HLS Letters

One Of The Three Options

  • January 14, 1989

HLS - The Letters Of Harvey L. Slatin

January 14, 1989

their,
Hey, they’re, Udo!–
there,

One of the three options in the salutation above is right.  If you choose either of the two wrong options, you will receive a lifetime subscription to The Sacramento Bee.

The enclosed color photo goes a long way in explaining why we live in The Big Tomato.  Where else could you have a view like this and have The Bee delivered to your door every morning, without fale? (Fael?)

I’m happy to hear that my explanation of the spelling in The Bee has been of use to Thomas.  Perhaps the latest skirmish will be useful to him, too.

A reader raised a question about the possessive case spelling of “his.”  The Bee’s Style Manual recommends “his’s” in preference to “hisn” or “his’n.”  A university professor wrote a mean-spirited letter asserting that none of those is the correct spelling.  The Bee answered on the editorial page that university professors in they’re ivory towars should get down into the trentches with hard-nuckled reporters and meet a few press deadlines before they sound off about something they don’t undarstand.  The professor refused to back down.  An Impartial Board of Journalists, all employed by The Bee, reviewed the dispute.  They concluded that the possessive case spelling of “his” was simply another fellow’s point of view.  The Board recommended that The Bee’s Style Manual add another optional spelling to “his’s,” “hisn” and “his’n.”  Reporters can now spell it “hi’s” if they want to.  This should work out comfortably because most of them spell it that way already.

The IGA, Yesterday & Today:  When I was a lad growing up in Palenville, the principal market was an IGA, which stands for “Independent Grocer’s Alliance.”  Small, independent grocers could buy foodstuffs from a central distributer, just like the A&P, Safeway, Grand Union, etc.  Most villages in the Catskills had IGA markets.  Great changes must have taken place if you don’t see those three letters on a market anymore.  But I am pleased to report that California and other western states are dotted with IGA stores, and some of them are not mom-and-pop scale.  In addition to black powder, calico, horseshoe nails and asafetida bags, they sell health foods, lottery tickets and The National Enquirer.  If you ask the manager of your Grand Union, he may burst into tears and sob, “My first job was in an IGA!”  While he’s blinded with tears, you can lift a few sacks of flour.  There’s more than one way to turn regional history to contemporary advantage.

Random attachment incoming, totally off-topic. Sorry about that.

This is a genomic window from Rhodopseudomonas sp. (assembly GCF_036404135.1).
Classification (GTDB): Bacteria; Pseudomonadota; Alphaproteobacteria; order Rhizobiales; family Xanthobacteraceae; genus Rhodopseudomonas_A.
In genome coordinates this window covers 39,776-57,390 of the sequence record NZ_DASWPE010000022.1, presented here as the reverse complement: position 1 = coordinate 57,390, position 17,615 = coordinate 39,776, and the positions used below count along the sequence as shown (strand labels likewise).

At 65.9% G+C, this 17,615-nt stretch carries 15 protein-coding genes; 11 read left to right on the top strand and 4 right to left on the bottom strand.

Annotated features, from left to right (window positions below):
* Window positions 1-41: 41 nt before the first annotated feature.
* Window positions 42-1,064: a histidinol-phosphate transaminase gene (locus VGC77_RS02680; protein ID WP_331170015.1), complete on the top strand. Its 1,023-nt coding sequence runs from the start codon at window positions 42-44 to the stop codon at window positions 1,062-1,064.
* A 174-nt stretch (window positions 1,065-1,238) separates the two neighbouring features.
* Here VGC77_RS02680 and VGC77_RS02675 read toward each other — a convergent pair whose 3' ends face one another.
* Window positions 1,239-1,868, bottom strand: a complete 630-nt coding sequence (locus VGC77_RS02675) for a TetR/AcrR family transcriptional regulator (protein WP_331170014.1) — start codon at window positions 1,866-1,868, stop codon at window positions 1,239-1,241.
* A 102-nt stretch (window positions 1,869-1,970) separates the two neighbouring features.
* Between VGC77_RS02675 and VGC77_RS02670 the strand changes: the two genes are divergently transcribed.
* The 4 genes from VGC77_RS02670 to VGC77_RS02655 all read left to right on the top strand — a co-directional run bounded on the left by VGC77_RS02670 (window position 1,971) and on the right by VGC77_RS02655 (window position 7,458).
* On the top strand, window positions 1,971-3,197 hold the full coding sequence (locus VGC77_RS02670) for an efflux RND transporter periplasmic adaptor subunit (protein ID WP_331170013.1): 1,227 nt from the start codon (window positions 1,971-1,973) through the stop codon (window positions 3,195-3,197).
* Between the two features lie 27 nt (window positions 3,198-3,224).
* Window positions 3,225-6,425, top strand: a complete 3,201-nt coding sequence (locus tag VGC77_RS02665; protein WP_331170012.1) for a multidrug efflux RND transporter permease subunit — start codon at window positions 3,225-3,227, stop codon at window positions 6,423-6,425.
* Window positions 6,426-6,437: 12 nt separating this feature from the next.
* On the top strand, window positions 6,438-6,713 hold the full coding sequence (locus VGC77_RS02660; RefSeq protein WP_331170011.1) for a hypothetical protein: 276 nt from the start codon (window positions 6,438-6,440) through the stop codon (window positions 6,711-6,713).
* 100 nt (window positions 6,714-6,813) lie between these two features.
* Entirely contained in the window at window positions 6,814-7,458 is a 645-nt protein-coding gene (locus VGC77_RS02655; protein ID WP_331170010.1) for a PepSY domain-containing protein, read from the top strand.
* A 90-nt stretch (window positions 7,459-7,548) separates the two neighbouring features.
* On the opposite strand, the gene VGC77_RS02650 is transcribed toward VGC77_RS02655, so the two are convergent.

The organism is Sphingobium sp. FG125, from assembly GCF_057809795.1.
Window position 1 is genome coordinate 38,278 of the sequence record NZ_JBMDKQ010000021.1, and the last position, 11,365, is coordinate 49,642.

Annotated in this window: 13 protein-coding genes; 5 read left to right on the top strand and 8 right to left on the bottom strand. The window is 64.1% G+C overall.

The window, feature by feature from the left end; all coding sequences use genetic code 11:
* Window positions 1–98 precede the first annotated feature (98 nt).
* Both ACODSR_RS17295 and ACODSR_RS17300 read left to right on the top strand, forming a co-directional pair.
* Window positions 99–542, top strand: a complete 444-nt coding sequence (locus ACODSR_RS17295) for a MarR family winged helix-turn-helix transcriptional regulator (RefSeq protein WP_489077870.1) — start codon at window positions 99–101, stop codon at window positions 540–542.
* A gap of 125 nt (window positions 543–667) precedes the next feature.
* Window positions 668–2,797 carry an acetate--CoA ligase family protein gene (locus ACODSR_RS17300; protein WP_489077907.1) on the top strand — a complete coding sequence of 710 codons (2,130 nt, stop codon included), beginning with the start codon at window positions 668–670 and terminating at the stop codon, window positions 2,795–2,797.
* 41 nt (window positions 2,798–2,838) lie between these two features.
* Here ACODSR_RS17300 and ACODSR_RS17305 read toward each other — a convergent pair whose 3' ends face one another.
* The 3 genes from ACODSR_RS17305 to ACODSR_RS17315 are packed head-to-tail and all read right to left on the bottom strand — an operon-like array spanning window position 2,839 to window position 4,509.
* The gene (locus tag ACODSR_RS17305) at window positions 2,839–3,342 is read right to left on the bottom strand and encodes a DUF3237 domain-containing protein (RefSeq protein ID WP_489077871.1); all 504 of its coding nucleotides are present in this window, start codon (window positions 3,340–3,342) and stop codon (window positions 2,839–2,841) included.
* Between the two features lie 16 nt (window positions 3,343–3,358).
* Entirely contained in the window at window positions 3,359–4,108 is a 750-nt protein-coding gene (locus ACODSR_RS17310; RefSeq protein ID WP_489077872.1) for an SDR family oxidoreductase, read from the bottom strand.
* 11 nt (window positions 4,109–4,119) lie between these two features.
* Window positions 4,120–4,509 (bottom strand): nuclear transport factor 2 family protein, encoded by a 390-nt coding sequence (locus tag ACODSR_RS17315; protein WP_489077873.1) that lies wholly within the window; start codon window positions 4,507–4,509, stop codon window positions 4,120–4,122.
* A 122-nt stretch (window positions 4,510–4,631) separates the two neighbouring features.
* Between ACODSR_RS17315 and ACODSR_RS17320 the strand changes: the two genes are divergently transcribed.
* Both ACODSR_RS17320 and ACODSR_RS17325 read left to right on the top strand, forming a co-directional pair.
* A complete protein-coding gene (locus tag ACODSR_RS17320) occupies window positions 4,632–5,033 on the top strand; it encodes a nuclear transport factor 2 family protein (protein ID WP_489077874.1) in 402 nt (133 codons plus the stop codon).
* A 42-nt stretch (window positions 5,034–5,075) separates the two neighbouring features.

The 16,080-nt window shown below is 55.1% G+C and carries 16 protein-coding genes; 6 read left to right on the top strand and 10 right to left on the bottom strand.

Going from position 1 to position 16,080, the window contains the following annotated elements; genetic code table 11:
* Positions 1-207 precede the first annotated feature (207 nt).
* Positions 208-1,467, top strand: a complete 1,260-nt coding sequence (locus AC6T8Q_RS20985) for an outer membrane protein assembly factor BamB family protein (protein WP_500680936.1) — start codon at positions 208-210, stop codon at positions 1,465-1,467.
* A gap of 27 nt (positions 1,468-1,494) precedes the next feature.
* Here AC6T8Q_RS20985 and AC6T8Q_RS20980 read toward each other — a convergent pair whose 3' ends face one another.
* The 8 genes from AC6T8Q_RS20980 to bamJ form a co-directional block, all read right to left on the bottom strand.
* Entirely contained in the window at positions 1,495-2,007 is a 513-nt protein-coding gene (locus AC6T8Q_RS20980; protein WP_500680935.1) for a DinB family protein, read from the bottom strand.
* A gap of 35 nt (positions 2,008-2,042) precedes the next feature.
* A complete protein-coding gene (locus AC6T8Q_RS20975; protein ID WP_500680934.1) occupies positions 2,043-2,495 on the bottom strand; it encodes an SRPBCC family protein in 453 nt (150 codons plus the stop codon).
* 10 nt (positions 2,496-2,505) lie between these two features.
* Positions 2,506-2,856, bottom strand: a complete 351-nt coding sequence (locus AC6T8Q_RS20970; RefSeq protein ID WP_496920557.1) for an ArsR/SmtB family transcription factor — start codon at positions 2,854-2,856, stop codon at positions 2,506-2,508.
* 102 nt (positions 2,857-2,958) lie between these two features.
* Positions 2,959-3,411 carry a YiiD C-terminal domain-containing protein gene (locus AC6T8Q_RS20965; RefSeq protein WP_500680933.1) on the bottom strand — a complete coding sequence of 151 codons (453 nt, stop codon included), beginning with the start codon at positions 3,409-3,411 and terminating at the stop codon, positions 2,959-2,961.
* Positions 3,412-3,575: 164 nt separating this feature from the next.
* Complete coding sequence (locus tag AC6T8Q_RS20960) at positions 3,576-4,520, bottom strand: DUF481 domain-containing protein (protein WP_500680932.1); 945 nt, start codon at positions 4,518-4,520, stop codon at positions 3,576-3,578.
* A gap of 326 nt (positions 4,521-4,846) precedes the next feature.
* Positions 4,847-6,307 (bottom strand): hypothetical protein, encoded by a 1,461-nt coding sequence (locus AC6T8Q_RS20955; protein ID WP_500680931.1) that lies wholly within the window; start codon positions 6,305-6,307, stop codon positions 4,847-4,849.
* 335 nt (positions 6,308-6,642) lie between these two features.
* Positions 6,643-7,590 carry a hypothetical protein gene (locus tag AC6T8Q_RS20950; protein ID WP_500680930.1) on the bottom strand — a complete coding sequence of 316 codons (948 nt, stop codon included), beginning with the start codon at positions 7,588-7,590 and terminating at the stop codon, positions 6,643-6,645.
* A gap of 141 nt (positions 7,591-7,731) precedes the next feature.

XMAS AT TAHOE was something less than a delight because of the weather: drove up in a blizzard, remained housebound on account of the continuing blizzard, drove down in an intermittent blizzard.  Chains all the way.  Next year we remain firesided on Stewart Road if weather signals are the same as this year.

The way CalTrans (the highway department) handles it is to just stop all the cars and tell them to put on chains or they won’t be able to get over Donner Pass.  If you don’t have chains, and you are in the middle of 1½ miles of blocked cars, three lanes wide, you just sit for two hours.  Eventually you get to the checkpoint, where you are turned back.  We had chains, but if we hadn’t had them we would not have been able to turn around without wasting all that time.

The way to go is to own one of those “Broncho”-type vehicles, with four-wheel drive and snow tires.  I drove one while we were up there–a Nissan–and it seemed to be able to go anywhere no matter how deep the snow was.  It had all the features of a family sedan: AM/FM radio, cassette player, four-wheel-drive shift inside with the gearshift handle, plush upholstery, front and rear wipers, and copies of The Bee to read if traffic is halted by CalTrans.  $17,000.  The manager of your Grand Union may be driving one right now.

COMMUNITY THEATRE IN SANTA FE:  Did Howard tell you about the meager attendance at “The Man Who…”?  It seems that the three or four community theatres in Santa Fe all scheduled new productions for the Xmas holiday season.  He says there are about 5000 theatregoers in SF, and their devotion to community theatre seems to be limited to one visit per “season.”  So attendance at “The Man..” was skimpy.  He mentioned something you may know about: Santa Fe used to have a Threatre Guild, which attempted to avoid overlapping productions that siphoned off attendees who might have gone to each company’s play if a month had elapsed during which they could recover from an earlier play.  The Guild is apparently dead of languishing.  Why don’t you write to your influential friends in Santa Fe and propose Howard for the presidency of a renewed Guild?  This could be the kid’s big chance, Udo.  He could send you front-row tickets to a revival of “Getting Gertie’s Garter,” in which he will play to the bellboy (unless he takes the elevator operator’s role).

It has been cold in The Big Tomato, overnight lows in the thirties.  I know that’s not cold in Stamford, but your summers aren’t 115°, either.  Tahoe has been reporting 3° overnight lows, which is about what it was when we were there.  On the basis of all this, I refuse to support the Greenhouse Effect, no matter what the editor of The Bee thinks.

Fred C. (“Can Spring Be Far Behind?”) Dobbs

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